Just about any community in life has it’s own lingo and as I’m sure you’re all aware anime is no exception. Waifus, Moe, Tsundere, etc. The list is long and yet here I am making one up – The Trigger Twist. If the picture above isn’t enough to clue you in I decided to bring out this term as a result of the sudden shift in Darling Franxx’s story, a shift that threw a lot of people but which in retrospect is not obvious per se but is perhaps expected. There will be scattered spoilers ahead.
The most obvious parallel which one can draw to the Trigger Twist is the infamous Gainax Ending, a term coined because of the number of WTF endings in Gainax shows. My personal favorite example of this term in action was the sudden end of Panty & Stocking with Garterbelt, where Stocking turns on her sister/partner apropos of nothing and chops her into tiny bits before walking off to be the presumed villain of a sequel which never came out. It was so sudden and out of left field that it still confuses the fuck out of me. I can easily see the same being true for Darling in the Franxx, the shift was jarring. However I think this deserves it’s own term because A. the confusion brought on by the jarring shift wore off while the aforementioned Gainax Ending is still baffling, and more importantly B. this is a traceable trend in the works of Hiroyuki Imaishi.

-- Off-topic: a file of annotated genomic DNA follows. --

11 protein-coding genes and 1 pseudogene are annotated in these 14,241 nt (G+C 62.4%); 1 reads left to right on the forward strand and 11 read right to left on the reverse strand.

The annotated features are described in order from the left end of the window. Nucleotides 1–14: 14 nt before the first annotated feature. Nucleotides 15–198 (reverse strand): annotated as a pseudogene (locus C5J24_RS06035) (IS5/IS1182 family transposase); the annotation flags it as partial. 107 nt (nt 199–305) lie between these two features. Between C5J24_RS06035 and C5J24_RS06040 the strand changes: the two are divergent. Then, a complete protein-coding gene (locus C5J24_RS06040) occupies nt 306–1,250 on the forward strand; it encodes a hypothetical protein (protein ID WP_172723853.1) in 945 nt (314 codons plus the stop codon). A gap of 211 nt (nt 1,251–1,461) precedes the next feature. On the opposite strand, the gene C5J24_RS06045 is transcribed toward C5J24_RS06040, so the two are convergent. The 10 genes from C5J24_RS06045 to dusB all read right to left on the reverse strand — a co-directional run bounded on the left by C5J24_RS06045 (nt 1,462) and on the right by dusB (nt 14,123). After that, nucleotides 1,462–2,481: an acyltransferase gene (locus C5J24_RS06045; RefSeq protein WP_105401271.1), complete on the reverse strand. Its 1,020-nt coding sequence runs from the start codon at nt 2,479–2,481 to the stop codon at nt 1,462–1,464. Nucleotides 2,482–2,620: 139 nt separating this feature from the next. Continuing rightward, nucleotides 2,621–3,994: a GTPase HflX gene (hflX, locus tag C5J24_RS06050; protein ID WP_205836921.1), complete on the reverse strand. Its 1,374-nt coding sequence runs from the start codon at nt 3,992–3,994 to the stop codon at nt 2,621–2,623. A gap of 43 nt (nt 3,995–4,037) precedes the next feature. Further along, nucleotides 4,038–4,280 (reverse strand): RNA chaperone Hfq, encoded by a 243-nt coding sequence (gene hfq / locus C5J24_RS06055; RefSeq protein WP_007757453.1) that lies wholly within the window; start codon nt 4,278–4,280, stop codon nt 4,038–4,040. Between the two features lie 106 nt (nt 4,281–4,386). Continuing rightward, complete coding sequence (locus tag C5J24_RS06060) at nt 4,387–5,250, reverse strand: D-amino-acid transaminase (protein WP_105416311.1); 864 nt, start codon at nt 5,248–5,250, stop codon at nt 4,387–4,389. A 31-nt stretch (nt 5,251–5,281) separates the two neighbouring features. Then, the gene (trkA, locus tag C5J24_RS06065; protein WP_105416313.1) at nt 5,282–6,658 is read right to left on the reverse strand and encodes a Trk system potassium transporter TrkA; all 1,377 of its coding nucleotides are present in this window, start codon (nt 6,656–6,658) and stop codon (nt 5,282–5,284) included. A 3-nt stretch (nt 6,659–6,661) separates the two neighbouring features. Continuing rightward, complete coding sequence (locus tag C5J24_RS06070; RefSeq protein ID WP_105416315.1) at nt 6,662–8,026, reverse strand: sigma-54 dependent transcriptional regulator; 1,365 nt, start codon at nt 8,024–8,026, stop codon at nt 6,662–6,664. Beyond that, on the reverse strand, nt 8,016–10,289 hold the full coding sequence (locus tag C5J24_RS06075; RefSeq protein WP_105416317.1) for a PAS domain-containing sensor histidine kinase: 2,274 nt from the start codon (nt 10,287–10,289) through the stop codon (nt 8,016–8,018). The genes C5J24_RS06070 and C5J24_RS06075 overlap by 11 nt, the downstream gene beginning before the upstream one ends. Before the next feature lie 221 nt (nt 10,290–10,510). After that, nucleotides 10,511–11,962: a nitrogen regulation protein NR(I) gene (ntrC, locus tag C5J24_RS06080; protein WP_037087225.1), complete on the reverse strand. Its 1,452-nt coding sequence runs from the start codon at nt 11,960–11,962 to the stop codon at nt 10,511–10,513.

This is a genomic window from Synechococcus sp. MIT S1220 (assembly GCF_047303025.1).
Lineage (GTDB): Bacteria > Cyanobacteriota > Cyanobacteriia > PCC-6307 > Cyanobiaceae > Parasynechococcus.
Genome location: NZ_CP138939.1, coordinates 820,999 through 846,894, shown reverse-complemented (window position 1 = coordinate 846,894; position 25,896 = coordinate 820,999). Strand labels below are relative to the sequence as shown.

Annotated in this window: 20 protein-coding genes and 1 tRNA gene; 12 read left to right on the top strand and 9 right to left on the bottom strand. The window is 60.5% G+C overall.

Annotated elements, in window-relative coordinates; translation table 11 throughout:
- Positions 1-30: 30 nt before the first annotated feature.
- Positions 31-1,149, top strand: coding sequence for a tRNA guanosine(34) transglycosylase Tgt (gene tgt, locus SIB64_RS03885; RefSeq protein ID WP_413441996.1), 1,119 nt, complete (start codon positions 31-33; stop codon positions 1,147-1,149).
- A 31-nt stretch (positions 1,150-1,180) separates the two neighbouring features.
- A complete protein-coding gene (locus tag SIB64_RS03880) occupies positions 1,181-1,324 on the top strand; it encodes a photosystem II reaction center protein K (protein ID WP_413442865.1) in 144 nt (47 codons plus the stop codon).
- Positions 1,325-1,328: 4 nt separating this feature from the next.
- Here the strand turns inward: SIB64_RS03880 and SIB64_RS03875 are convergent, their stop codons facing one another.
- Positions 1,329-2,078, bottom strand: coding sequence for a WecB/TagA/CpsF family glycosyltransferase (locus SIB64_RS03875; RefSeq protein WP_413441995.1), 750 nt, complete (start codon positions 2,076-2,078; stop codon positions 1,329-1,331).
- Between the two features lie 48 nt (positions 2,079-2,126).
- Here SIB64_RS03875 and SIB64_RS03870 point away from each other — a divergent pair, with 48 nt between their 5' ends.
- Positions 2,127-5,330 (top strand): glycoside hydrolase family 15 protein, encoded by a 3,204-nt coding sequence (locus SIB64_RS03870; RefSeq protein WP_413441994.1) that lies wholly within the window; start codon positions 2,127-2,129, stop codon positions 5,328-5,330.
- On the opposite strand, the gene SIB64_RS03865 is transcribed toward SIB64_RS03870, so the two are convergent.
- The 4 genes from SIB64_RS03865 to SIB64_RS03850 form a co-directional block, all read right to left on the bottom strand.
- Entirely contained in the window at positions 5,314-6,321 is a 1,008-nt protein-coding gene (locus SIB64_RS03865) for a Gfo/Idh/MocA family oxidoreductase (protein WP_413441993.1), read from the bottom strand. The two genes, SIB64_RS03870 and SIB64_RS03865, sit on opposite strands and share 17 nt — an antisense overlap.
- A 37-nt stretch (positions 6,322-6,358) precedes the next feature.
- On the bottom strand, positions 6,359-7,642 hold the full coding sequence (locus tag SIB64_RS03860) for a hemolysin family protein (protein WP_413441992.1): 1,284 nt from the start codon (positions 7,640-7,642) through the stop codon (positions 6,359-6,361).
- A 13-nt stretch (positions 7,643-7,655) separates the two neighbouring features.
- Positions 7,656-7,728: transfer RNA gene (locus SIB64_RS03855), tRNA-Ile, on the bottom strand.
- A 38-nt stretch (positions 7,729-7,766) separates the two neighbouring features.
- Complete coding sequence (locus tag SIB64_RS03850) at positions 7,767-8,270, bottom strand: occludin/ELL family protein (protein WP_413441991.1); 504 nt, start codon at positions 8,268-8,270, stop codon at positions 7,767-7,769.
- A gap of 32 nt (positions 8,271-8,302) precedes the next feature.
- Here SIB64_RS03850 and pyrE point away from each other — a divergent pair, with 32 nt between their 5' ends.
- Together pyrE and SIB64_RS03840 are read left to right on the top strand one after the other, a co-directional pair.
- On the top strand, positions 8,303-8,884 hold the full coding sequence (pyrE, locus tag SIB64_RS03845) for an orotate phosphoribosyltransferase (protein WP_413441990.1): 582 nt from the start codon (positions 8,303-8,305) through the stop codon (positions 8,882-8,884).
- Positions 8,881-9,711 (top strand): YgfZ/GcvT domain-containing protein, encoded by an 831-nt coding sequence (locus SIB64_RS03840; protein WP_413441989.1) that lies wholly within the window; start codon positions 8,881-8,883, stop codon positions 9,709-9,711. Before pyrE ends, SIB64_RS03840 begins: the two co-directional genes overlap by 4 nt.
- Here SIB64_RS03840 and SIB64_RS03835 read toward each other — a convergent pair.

Perhaps the Trigger Twist isn’t a totally accurate term as it’s not as though Imaishi is the only director working for the studio. That being said he not only co-founded the studio but is far and away the name most commonly associated with the studio so I think the term fits well enough even if I’m describing a tendency of Imaishi’s not Trigger behavior on the whole. Barring Dead Leaves, which I know nothing about, and Panty and Stocking – which as detailed above is a classic example of the Gainax Ending – all of the major projects Imaishi has had a major hand in have the same twist, it turns out the main enemies are actually aliens which threaten humanity’s existence. This trend predates Trigger as Gurren Lagann is the first main example that comes to mind, but it has continued into Trigger and is present in more of the major productions than not.
Kill la Kill, Space Patrol Luluco and now Darling in Franxx stand beside Gurren Lagann as shows where the story takes a sudden shift and a new existence threatening enemy is revealed later on. Luluco is by far the hardest sell on this point as the existential threat appears basically at the end and most of the episodes are clear references to Imaisihi’s past works but it counts in my book. Kill la Kill and Darling in the Franxx are much more clear cut examples of the Trigger Twist in action, and of the two I think Darling in the Franxx is the one where the Trigger Twist was felt most strongly.